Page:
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                        BOOK REVIEW -ALEXANDER DUMAS – THE THREE MUSKETEERS. 1844 Penguin Books 

 

One of the greatest ever sword and musket swashbucklers. D’Artanian is sent to join the musketeers serving the French King. D’Artanian is brave, but stubborn. His Father’s little horse attracts laughter and reacting to it gets D’Artanian into a feud with the bullying rogue Roquefort, (which will go on throughout the book and its sequels). It is in pursuit of Roquefort that D’Artanian ends up accidentally banging into three established musketeers, Athos, Porthos & Aramis, who each independently challenge him to a duel. When he goes to the first of the duels, the three Musketeers are together, but the duel itself is interrupted by an assault by men involved in a conspiracy arranged by the dangerous and beautiful Milady De winter. D’Artanian helps the musketeer’s ward of the attack and becomes their friend. He then finds himself seduced into De winter’s schemes, endangering himself and his friends. One of them, Athos has been a lover of De Winter himself and knows how evil she can be. The story moves neatly between irreverent high spirits and genuine thrill and danger. The Musketeers fake a fight among themselves in a tavern in order to rob the place for a free meal. Later, they become involved in a fortress siege at which they prop up dead men in the turrets to make it look as if there are more men guarding the castle than there are in order to survive.  The story gets progressively darker in tone as it goes. D’Artanian discovers that De Winter plans to assassinated Duke Of Buckingham, and the Musketeers assist him in getting through heavy security in a desperate doomed attempt to save the Duke. De Winter is arrested and placed in a cell guarded by a man called Fenton chosen for being incorruptible by her beguiling seductive charms. De Winter gives Fenton such a fantastic tale of woe that she ends up with him eager to kill Buckingham on her behalf. (A man called Fenton who was a disgruntled sailor, rather than a prison guard in fact murdered him).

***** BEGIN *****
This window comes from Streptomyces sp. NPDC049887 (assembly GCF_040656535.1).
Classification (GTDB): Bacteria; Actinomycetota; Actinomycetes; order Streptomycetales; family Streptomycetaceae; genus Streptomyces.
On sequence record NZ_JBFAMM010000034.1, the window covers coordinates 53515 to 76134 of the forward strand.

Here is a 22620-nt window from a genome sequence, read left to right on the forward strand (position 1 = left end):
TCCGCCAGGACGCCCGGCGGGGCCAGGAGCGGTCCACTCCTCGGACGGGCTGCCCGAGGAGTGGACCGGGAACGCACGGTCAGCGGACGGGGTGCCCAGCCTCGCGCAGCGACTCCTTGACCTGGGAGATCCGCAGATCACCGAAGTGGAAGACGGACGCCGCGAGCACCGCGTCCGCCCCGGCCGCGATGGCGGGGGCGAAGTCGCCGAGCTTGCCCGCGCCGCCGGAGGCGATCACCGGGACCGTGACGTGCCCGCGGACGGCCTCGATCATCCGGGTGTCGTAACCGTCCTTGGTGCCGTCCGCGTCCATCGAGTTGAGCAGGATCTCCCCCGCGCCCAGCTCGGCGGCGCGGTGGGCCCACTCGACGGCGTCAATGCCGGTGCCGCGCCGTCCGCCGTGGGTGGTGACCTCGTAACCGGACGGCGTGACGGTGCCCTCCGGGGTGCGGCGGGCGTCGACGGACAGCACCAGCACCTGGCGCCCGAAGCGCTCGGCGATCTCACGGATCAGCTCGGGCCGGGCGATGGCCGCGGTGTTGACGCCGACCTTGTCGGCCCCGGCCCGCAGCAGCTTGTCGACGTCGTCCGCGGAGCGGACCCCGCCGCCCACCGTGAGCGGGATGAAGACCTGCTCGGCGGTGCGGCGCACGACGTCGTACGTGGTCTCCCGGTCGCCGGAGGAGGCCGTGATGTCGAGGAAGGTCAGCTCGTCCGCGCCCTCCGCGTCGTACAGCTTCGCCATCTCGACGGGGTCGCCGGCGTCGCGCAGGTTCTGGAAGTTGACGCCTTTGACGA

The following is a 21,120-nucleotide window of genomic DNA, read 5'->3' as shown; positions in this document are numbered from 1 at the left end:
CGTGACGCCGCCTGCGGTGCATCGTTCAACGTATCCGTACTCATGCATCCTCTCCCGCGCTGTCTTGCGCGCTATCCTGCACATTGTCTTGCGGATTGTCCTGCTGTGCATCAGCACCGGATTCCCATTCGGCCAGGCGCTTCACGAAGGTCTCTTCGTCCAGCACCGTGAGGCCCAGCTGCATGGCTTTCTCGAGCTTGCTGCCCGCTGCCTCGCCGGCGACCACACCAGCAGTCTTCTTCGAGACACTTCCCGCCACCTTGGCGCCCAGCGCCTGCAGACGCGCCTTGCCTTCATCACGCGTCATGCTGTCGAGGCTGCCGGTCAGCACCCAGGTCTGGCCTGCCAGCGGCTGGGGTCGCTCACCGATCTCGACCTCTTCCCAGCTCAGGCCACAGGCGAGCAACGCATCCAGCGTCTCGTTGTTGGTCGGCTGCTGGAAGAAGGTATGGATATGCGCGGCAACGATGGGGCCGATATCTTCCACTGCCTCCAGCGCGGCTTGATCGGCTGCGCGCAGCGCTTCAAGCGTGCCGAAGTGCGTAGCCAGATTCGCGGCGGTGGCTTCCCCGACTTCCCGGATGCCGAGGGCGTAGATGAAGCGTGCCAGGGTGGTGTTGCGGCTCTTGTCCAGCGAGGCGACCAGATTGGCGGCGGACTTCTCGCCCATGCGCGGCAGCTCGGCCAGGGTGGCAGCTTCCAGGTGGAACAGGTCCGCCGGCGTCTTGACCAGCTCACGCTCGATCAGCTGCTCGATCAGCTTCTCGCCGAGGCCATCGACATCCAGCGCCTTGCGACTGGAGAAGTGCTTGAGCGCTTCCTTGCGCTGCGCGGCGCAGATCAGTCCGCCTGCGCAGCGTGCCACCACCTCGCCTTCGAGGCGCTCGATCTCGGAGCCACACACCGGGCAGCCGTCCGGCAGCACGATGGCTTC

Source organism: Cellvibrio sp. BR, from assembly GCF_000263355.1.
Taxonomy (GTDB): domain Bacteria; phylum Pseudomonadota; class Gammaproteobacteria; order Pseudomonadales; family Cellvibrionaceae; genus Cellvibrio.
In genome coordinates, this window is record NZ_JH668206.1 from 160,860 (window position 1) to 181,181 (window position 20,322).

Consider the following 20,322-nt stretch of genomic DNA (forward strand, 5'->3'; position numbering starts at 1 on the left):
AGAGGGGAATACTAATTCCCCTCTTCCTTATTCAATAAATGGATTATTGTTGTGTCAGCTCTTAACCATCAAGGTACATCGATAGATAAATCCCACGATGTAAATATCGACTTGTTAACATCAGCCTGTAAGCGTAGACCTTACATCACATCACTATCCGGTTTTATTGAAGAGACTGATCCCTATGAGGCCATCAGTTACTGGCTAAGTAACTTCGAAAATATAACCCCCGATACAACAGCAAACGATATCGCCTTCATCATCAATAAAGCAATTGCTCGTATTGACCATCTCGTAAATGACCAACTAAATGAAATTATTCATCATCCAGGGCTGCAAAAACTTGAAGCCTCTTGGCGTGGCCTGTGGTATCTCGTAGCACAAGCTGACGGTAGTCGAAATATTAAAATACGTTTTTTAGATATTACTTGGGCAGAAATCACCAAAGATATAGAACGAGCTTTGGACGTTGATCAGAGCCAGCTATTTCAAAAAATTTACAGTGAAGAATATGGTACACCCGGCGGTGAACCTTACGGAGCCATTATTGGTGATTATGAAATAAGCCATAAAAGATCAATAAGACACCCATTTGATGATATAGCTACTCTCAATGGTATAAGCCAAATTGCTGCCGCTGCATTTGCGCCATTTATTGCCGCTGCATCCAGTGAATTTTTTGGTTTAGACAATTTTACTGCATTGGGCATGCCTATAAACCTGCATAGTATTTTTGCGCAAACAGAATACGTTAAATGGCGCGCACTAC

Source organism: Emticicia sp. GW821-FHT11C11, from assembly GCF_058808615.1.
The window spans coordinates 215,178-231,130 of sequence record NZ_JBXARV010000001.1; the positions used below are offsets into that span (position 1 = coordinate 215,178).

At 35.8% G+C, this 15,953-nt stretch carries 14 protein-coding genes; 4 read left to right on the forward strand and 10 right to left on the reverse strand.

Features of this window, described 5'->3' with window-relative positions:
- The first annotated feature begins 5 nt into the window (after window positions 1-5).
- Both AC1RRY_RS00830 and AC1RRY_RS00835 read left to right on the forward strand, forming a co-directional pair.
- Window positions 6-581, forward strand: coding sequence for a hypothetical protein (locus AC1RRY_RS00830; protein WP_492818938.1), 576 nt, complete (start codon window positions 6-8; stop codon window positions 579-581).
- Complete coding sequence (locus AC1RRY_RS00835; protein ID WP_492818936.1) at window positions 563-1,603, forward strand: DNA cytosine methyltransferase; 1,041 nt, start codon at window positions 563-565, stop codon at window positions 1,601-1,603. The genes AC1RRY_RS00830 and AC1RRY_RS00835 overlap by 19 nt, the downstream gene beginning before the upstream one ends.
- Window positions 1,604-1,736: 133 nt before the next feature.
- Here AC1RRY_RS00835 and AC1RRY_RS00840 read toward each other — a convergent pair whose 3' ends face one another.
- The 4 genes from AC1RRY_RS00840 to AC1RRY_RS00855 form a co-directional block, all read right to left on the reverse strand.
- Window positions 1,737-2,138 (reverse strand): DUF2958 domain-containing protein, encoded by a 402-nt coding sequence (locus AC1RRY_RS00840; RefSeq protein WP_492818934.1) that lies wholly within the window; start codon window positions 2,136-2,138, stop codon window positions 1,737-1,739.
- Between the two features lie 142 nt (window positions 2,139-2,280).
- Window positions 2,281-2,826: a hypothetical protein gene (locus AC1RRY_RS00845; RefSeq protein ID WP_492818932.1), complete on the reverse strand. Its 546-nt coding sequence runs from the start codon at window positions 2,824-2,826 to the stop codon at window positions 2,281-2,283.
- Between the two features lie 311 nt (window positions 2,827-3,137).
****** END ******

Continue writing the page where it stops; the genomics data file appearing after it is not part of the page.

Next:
As a result of her evil, but lacking proof, the musketeers arrange her execution in a very vigilance style attack. They end the story haunted and scarred by the fact that they have had to kill a woman without a trial.  In an underrated sequel, twenty Years After, De-Winter’s son seeks revenge for this action, and the story draws the Musketeers through the French Thirty Years war and the English Civil war too. D’Artanian and his old enemy Roquefort finally give up feuding, to become friends, only to accidentally kill each other in a fog shrouded skirmish later. It is a fitting end to an adventure of huge delight that still surpasses all of its various film versions. http://www.online-literature.com/dumas/threemusketeers/

 

Arthur Chappell

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